At the beginning our primary goal was to deliver an honest picture of local events and train journalists. With the development of the radical groups and their attempt to incorporate journalists, we began to counter that by trying to strengthen the democratic idea and support local councils, women’s centres, or organizations that work with children. However, the main focus remained training journalists. In 2015 we founded the “Code of Conduct” together with other Syrian journalists’ associations who shared our values, as we all believed that something had to be done against things like fake news and hateful propaganda.
Are there still media offices outside of Idlib today that you work with, or is this work now limited to northwestern Syria?
Until recently we had two offices, one around Hama and one in Idlib. The office in Hama, however, was bombed by the regime and its equipment was stolen. Luckily the journalists who worked there were able to flee to the north in time. At the moment they are trying to establish a new office in Azaz (in northern Syria). Many of our journalists also work from home. Since August 2018 we’ve had an office in Turkey. That was a very conscious decision, because we knew that given the situation in Syria we need an office outside Syria if we want to keep reporting independently. We all work as volunteers, which presents us with some pretty big challenges. Although we’re independent in the sense that we don’t take money from anyone and thus can report about pretty much anything, on the other hand the quality of our work also suffers, as for some things you just need money.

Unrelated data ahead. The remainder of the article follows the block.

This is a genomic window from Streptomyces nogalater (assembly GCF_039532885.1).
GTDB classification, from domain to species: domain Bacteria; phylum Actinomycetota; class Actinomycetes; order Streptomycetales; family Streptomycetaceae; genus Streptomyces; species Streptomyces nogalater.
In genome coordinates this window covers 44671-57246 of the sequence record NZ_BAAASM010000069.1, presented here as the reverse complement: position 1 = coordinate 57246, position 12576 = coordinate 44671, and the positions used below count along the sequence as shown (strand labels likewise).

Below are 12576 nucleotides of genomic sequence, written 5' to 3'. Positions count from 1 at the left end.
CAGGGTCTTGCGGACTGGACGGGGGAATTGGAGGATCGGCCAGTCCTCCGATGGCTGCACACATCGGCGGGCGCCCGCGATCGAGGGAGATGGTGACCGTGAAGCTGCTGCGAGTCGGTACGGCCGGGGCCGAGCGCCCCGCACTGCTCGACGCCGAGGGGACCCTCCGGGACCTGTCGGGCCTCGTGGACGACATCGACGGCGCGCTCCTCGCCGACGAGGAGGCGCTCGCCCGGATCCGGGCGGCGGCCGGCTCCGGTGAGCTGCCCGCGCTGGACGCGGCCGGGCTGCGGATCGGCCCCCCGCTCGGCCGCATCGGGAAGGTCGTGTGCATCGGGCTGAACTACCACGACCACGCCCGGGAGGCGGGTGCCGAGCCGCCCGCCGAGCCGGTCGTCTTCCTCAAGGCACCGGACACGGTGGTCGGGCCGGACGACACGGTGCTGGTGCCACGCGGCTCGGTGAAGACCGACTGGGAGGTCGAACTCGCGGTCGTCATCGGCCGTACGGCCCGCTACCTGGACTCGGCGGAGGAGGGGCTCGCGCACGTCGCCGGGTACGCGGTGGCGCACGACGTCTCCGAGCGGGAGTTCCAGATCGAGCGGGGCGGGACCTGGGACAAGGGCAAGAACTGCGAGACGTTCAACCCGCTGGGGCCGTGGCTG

You lived in Idlib until February of this year. Since April the Syrian regime has been waging a brutal military campaign with daily bombings to retake the area still under opposition control. Can you give us a general estimate of the current situation in the Idlib Governorate?